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June marked the tenth anniversary of the UN Guiding Principles on Business and Human Rights (UNGP) — a milestone for a framework that has been at the core of progress on business and human rights. On this anniversary month, Norway and Germany passed legislation on corporate human rights due diligence through disclosure requirements. In passing these laws, Norway and Germany join several other States that have adopted, proposed or initiated discussion on reporting. But are these new regulatory frameworks sufficient to address the staggering increase in modern slavery and human trafficking caused by the COVID-19 pandemic?
June also marked several other developments. At the 2021 G7 summit, global leaders raised the issue of forced labour in supply chains, committing to its removal through implementing robust domestic and international cooperation — preceded by a Joint Communiqué from G7 Trade Ministers reaffirming their obligations under human rights law to addressing labour exploitation. The US will begin a process of revitalizing their National Action Plan (NAP) on Responsible Business Conduct. The EU has been considering significant mandatory human rights due diligence (mHRDD) regulation, and there were calls in June by Members of the European Parliament for the European Commission to move forward with ambitious plans. This wave of new legislation, much of it rooted in the UN Guiding Principles, will have important implications for business operations — and labour standards — around the world.
According to the 2018 Global Slavery Index, forced labour taints over USD 350 billion of goods annually in a wide range of industries. The diffuse and opaque nature of global value chains promotes inequality and rewards production that reduces labour costs, meaning businesses that exploit human labour operate at an advantage over competitors who follow ethical labour sourcing practices. The COVID-19 pandemic has further exposed the fractures in global value chains, and evidence from previous recessions suggests that workers will work longer hours, in worse conditions, and that informal work and child labour will increase — which is already being borne out.
Transparency legislation has been identified as one of the key tools through which States can enforce mandatory corporate reporting as part of the initiative to eliminate modern slavery, forced labour, human trafficking and child labour – Target 8.7 of the UN Sustainable Development Goals. Further, transparency regulation can act as learning tool, facilitating opportunities to define common concepts and share best practices. Legislation has spurred advancements in supply chain reporting technology as companies come under pressure to make their multi-tier supply networks more transparent. As more countries move to enact mHRDD laws, some financial institutions are strengthening their modern slavery risk management systems in anticipation of coming regulations. They are also developing more sustainable approaches to assets management, as when the Japanese Government Pension Investment Fund, in collaboration with World Bank, embarked on a research project to expand markets for sustainable investment.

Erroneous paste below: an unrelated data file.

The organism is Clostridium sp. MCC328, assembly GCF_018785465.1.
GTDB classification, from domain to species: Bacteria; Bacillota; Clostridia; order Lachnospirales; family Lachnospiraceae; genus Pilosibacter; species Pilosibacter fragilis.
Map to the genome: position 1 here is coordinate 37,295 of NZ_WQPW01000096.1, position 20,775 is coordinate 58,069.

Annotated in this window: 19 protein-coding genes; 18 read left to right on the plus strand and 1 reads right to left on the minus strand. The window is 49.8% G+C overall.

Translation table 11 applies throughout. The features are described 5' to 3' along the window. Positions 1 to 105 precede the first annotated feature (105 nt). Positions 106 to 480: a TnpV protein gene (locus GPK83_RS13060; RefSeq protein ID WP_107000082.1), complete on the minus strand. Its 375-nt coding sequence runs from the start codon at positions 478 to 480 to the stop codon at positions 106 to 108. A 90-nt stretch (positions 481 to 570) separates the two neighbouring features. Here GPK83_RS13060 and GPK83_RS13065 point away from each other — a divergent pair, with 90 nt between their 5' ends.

The Norwegian Transparency Act (Proposition 150 L (2020-2021)), which is expected to enter into force on 1 January 2022, enshrines disclosures of human rights in law for Norway’s largest companies. This comprehensive Act builds on the UN Guiding Principles and the Organisation for Economic Co-operation and Development Guidelines for Multinational Enterprises. The Transparency Act sets itself apart from similar legislation through its requirement that companies respond to any formal public request for information about their human rights practices and in stipulating that the Norwegian consumer authority may issue injunctions and fines for non-compliance
The German Act on Corporate Due Diligence in Supply Chains, adopted on 11 June and entering into force in 2023, marks a turning point in Germany’s approach to corporate responsibility for human rights. In addition to obliging large (and eventually mid-sized) companies to conduct reporting on human rights and environmental risk, national authorities will be empowered to initiate administrative action or impose fines on companies that fail to carry out their obligations. While the bill falls short in implementing all components of the UNGPs — for example in lacking remediation provisions for affected parties ¬– it nevertheless points to Germany’s commitment to enshrining mHRDD into legislation.
There is clear momentum for mHRDD, with governments making far greater use of legal tools to ensure businesses adhere to human rights and labour standards. As more companies are required to report, good faith business actors will be able to compete on a more even playing field and consumers and investors can make better-informed choices as reporting becomes more transparent. These mechanisms have never been more important: as national and global economies seek a rebound from COVID-19, the risks of labour exploitation will increase in global supply chains.
What will be needed moving forward is consistency in these reporting requirements, as well as effective remedy for affected individuals and communities. These should be provided in current and future measures. The challenge now is to ensure mHRDD regulations are robust, accountable, prioritize the sharing of timely impact data and align with all components — Protect, Respect and Remedy — of the UN Guiding Principles.